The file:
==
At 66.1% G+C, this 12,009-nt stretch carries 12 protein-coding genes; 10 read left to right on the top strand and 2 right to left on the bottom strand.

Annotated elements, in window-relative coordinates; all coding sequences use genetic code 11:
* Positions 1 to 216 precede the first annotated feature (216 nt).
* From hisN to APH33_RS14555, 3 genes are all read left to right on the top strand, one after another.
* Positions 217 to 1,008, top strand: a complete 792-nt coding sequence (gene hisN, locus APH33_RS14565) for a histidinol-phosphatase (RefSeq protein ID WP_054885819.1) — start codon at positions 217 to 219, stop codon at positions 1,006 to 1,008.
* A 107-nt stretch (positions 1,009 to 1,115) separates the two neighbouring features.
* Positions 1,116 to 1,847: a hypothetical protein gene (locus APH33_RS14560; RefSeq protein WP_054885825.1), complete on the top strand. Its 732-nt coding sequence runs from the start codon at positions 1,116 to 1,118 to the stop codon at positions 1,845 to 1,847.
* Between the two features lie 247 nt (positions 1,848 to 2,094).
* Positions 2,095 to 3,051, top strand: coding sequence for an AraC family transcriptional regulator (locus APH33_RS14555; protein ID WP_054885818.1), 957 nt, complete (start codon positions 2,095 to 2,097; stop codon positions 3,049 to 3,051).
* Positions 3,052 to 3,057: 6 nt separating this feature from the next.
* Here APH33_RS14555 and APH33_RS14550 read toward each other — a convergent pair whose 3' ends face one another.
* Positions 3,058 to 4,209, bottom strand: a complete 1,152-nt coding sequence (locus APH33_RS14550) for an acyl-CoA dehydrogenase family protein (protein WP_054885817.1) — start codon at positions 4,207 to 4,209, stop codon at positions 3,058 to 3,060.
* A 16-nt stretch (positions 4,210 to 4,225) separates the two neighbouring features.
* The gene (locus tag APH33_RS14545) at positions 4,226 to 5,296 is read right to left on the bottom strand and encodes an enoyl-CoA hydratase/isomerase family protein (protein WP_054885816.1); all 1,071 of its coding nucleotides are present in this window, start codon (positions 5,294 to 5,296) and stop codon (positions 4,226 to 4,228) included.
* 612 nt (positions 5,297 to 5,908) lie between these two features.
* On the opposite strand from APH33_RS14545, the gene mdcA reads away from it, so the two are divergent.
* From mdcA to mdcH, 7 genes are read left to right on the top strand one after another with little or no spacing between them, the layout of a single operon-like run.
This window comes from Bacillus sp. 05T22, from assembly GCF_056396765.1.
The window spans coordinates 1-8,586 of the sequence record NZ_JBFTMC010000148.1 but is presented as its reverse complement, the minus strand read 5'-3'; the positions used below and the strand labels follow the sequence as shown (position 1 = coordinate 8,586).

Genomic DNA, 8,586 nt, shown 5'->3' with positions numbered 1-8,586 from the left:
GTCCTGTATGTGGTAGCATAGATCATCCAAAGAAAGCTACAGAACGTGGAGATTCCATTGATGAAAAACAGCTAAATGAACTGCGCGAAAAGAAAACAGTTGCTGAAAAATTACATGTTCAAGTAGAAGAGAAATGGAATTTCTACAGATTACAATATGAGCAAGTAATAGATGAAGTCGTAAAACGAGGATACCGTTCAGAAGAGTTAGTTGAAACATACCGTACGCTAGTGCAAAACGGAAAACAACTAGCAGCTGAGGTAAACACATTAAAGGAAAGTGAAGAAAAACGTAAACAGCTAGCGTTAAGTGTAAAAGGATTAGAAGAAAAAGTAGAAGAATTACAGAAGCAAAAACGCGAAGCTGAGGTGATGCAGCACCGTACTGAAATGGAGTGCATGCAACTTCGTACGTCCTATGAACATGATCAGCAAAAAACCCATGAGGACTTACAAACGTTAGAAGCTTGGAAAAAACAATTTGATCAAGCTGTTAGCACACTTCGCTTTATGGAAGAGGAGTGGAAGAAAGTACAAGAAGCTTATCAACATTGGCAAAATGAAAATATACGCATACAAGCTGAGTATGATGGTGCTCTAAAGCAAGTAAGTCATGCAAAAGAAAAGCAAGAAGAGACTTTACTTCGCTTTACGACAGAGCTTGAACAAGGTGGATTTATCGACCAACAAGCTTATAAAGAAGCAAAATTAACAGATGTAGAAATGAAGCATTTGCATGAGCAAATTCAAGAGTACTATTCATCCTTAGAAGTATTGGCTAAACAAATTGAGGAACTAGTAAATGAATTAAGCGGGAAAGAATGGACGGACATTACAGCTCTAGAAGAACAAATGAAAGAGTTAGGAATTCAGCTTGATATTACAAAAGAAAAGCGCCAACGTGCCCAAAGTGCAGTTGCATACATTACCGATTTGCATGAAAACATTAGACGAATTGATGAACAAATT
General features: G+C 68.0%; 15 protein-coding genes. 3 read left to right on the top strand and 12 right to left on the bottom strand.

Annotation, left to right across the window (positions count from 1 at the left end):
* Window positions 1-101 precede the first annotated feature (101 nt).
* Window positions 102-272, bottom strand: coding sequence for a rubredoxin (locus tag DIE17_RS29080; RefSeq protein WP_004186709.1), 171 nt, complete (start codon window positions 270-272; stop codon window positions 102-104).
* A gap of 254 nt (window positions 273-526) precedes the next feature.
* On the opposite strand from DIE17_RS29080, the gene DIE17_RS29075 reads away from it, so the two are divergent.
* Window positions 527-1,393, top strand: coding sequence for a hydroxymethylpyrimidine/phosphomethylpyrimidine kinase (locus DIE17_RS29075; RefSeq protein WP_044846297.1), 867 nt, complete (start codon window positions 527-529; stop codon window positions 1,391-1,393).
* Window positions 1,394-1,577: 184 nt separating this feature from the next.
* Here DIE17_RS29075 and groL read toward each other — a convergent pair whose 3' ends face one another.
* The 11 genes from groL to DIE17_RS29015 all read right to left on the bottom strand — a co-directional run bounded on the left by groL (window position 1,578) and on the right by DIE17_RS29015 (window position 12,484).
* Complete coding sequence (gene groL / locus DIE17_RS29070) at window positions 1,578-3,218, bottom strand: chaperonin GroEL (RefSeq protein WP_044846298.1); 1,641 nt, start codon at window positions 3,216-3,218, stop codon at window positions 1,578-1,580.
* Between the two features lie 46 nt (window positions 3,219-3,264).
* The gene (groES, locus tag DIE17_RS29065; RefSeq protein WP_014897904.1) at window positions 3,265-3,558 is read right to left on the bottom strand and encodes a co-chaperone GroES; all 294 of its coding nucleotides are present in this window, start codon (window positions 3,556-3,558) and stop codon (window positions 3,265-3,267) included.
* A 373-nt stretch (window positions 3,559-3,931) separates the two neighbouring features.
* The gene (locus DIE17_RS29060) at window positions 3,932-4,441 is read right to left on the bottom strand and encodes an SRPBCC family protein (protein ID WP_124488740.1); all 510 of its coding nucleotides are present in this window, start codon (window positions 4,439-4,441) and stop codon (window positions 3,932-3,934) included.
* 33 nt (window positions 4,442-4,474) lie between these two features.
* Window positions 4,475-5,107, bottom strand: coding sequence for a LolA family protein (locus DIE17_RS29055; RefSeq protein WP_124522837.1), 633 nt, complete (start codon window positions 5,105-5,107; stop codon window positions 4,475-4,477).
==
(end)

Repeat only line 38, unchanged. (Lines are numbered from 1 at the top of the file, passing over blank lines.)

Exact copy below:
* Window positions 4,475-5,107, bottom strand: coding sequence for a LolA family protein (locus DIE17_RS29055; RefSeq protein WP_124522837.1), 633 nt, complete (start codon window positions 5,105-5,107; stop codon window positions 4,475-4,477).